Elected officials, businesses and others are depending on coronavirus testing and infection-rate data as states reopen so that they will know if a second wave of contagion is coming — and whether another round of stay-at-home orders or closings might be needed.
In this May 14, 2020, file photo, Jerry A Mann, center, is held by his grandmother, Sylvia Rubio, as he is tested for COVID-19 by the San Antonio Fire Department at a free walk-up test site in San Antonio. (Photo: AP)
But states are reporting those figures in different ways, and that can lead to frustration and confusion about what the numbers mean. In some places, there have been data gaps that leave local leaders wondering whether they should loosen or tighten restrictions. In others, officials are accused of spinning the numbers to make their states look better and justify reopening.
In a continuing theme for the outbreak in the United States, a lack of federal leadership persists. Even the U.S. Centers for Disease Control and Prevention has been lumping together tests that measure different things.
Such errors render the CDC numbers about how many Americans are infected "uninterpretable," creating a misleading picture for people trying to make decisions based on the data, said Ashish Jha, director of Harvard's Global Health Institute,
"It is incumbent on health departments and the CDC to make sure they're presenting information that's accurate. And if they can't get it, then don't show the data at all," Jha said. "Faulty data is much, much worse than no data."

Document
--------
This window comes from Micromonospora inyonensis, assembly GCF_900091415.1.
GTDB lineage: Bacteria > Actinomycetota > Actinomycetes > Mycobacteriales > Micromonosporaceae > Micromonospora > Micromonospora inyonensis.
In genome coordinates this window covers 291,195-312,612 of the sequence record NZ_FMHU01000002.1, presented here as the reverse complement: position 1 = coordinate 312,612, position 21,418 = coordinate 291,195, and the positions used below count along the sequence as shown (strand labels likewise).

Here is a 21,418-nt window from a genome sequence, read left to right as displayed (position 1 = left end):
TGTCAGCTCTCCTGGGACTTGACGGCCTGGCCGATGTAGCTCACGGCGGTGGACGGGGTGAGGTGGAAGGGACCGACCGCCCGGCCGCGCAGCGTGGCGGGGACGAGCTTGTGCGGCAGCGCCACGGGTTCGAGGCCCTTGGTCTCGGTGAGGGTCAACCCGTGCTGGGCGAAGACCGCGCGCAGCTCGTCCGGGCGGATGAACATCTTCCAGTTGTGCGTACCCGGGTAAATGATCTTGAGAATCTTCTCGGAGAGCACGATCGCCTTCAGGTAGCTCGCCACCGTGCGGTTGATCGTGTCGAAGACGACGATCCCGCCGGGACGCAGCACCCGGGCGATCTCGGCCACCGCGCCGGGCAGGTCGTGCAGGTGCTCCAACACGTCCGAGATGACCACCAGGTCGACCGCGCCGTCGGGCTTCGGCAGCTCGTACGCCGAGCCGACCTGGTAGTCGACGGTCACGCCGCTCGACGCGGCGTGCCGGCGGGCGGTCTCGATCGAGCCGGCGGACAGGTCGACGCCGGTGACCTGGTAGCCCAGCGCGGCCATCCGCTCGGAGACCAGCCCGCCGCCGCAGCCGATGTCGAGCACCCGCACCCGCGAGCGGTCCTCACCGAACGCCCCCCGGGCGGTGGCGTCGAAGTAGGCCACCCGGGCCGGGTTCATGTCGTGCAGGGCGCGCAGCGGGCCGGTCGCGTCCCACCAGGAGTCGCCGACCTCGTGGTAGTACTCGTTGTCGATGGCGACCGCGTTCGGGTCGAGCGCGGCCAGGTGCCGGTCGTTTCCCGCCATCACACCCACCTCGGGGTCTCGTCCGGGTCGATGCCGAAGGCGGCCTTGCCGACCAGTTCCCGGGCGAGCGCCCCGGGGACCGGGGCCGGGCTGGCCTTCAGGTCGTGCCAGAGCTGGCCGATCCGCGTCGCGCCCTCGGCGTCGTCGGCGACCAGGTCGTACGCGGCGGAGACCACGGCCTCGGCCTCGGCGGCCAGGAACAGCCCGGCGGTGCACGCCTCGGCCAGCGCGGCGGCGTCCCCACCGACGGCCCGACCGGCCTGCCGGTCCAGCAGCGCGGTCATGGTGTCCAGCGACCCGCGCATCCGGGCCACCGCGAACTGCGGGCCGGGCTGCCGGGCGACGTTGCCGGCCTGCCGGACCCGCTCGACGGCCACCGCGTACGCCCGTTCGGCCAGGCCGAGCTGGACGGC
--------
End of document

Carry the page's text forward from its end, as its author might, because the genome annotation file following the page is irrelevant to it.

Officials at the CDC and in multiple states have acknowledged that they combined the results of viral tests, which detect active cases of the virus essentially from the onset of infection, with antibody tests, which check for proteins that develop a week or more after infection and show whether a person has been exposed at some point in the past.
Viral test results should be reported separately, public health experts say. That allows for tracking of how many people have confirmed active infections, the percentage of people testing positive and how those numbers change over time — all crucial for guiding public policy.
Mixing the results makes it difficult to understand how the virus is spreading. It can give the false impression that the rate of positive test results is declining.
The CDC told The Associated Press on Friday that the problem started several weeks ago when the agency began collecting data from states using an electronic reporting system that had been developed for other diseases. At the time, nearly all lab results being reported were from live viral testing. But in the ensuing weeks, antibody tests expanded and CDC officials realized they had a growing number of those mixing in with the viral results, the CDC's Dr. Daniel Pollock said.
Pollock said officials are working to separate the data, but it is a labor-intensive process that could take another week or two. He acknowledged the agency could have moved to fix the problem sooner.
"Hindsight is 20/20," he said.
AP found at least nine states are similarly mixing results or have done so at some point. They include Arizona, where Gov. Doug Ducey used a graph showing a declining rate of positive tests earlier this month when he announced that barbers, salons and restaurants could reopen.